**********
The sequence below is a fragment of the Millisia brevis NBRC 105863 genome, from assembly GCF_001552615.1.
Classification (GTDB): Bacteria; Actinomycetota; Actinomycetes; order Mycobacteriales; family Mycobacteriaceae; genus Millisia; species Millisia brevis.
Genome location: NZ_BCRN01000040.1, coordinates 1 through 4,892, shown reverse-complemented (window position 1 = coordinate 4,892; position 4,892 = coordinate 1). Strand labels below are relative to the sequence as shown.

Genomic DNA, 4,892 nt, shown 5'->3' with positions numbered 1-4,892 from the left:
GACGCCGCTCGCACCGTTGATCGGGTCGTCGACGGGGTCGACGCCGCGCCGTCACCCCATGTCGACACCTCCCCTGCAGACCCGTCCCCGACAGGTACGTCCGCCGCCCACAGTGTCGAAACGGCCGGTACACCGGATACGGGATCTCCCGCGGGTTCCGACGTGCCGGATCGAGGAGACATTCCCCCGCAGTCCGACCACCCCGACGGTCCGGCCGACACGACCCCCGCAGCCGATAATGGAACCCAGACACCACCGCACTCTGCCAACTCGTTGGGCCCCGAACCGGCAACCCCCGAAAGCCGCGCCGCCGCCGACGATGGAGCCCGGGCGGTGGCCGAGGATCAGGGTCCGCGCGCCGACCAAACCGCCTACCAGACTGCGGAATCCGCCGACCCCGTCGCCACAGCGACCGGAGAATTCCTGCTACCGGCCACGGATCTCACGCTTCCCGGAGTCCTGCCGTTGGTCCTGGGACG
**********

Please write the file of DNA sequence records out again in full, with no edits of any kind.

The sequence below is a fragment of the Millisia brevis NBRC 105863 genome, from assembly GCF_001552615.1.
Classification (GTDB): Bacteria; Actinomycetota; Actinomycetes; order Mycobacteriales; family Mycobacteriaceae; genus Millisia; species Millisia brevis.
Genome location: NZ_BCRN01000040.1, coordinates 1 through 4,892, shown reverse-complemented (window position 1 = coordinate 4,892; position 4,892 = coordinate 1). Strand labels below are relative to the sequence as shown.

Genomic DNA, 4,892 nt, shown 5'->3' with positions numbered 1-4,892 from the left:
GACGCCGCTCGCACCGTTGATCGGGTCGTCGACGGGGTCGACGCCGCGCCGTCACCCCATGTCGACACCTCCCCTGCAGACCCGTCCCCGACAGGTACGTCCGCCGCCCACAGTGTCGAAACGGCCGGTACACCGGATACGGGATCTCCCGCGGGTTCCGACGTGCCGGATCGAGGAGACATTCCCCCGCAGTCCGACCACCCCGACGGTCCGGCCGACACGACCCCCGCAGCCGATAATGGAACCCAGACACCACCGCACTCTGCCAACTCGTTGGGCCCCGAACCGGCAACCCCCGAAAGCCGCGCCGCCGCCGACGATGGAGCCCGGGCGGTGGCCGAGGATCAGGGTCCGCGCGCCGACCAAACCGCCTACCAGACTGCGGAATCCGCCGACCCCGTCGCCACAGCGACCGGAGAATTCCTGCTACCGGCCACGGATCTCACGCTTCCCGGAGTCCTGCCGTTGGTCCTGGGACG